18. The apparatus of claim 9, wherein said portable electrical device comprises a digital music player.
Description
CROSS REFERENCE TO RELATED APPLICATIONS

This is a divisional application of pending U.S. patent application Ser. No. 12/351,892, filed Jan. 12, 2009, entitled “Charging a Portable Electrical Device”, which is a divisional application of U.S. patent application Ser. No. 11/132,657, filed May 19, 2005, entitled “Method and Apparatus for Charging a Portable Electrical Device”, now issued as U.S. Pat. No. 7,477,039, both of which are herein incorporated by reference. This application claims priority under 35 U.S.C. §120 of U.S. patent application Ser. No. 12/351,892, filed Jan. 12, 2009, and of U.S. patent application Ser. No. 11/132,657, filed May 19, 2005.

The present application also related to the following commonly assigned design patent applications, both of which are incorporated by reference:

Application Ser. No. 29/213,910, filed Sep. 23, 2004, entitled “Portable Digital Audio Player”, now issued as U.S. Design Pat. D 514,122; and

Application Serial No. 29/215,158, filed Oct. 14, 2004, entitled “Charging Bowl for Portable Digital Audio Player”, now issued as U.S. Design Pat. D 527,704.

FIELD OF THE INVENTION

The present invention relates to portable electrical devices, and in particular, to a charging interface for charging a stored energy source within a portable electrical device.

BACKGROUND OF THE INVENTION

In the latter half of the twentieth century, there began a phenomenon known as the information revolution. The information revolution is a historical development broader in scope than any one event or machine, and while often associated with large general-purpose computers, it has often found expression in much smaller devices. In fact, one of the remarkable aspects of the information revolution is how digital electronic processors are used to enhance the capabilities of other devices, from automobiles to refrigerators.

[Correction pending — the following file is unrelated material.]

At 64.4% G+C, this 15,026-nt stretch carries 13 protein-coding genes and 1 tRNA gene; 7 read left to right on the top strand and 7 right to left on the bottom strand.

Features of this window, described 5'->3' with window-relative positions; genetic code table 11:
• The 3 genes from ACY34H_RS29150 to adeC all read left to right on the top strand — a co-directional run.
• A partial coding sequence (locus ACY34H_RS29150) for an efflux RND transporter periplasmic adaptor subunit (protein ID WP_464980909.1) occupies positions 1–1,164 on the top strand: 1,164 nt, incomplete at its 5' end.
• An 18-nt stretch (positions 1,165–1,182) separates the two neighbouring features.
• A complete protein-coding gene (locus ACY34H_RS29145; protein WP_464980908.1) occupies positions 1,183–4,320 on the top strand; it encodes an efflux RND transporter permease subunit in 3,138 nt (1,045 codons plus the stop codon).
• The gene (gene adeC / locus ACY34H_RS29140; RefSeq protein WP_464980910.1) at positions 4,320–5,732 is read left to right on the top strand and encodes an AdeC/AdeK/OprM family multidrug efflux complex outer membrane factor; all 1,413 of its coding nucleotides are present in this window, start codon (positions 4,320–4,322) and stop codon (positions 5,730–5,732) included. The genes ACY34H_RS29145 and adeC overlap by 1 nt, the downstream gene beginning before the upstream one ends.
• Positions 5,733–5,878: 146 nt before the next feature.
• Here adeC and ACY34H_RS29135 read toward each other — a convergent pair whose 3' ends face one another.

The information revolution has spawned a large variety of portable electrical devices. Specifically, the expanding capabilities and shrinking physical size of digital electronic devices have encouraged the development of portable devices. This phenomenon has made it possible, for example, for anyone to walk into an electronics store and purchase a laptop computer which is far faster and more capable than the most advanced and expensive computing systems of the 1950s, systems which might have occupied entire floors of buildings. Because it is now possible to place powerful processing capability in a single chip on a relatively small device, new uses have been created and are being created for portable devices with digital processing capability. Examples of such portable devices include cell and cordless telephones, personal digital assistants (PDAs), music and video players, laptop computers, and a wide range of sensing, testing and diagnostic devices for medical, environmental, or industrial purposes.

Although some devices are considered “portable” simply because they can be moved from place to place, of particular interest herein are those portable electrical devices which contain their own source of stored electrical energy (e.g. batteries), and are therefore not dependent on the proximity of an external source of electrical power. The information revolution has caused many new and varied types of such portable electrical devices to be used, but it must be remembered that battery-operated portable electrical devices have been around for a long time, and do not necessarily require digital data processing capability. For example, battery operated power tools, toys, flashlights and so forth have been in use for many years, and continue to be used.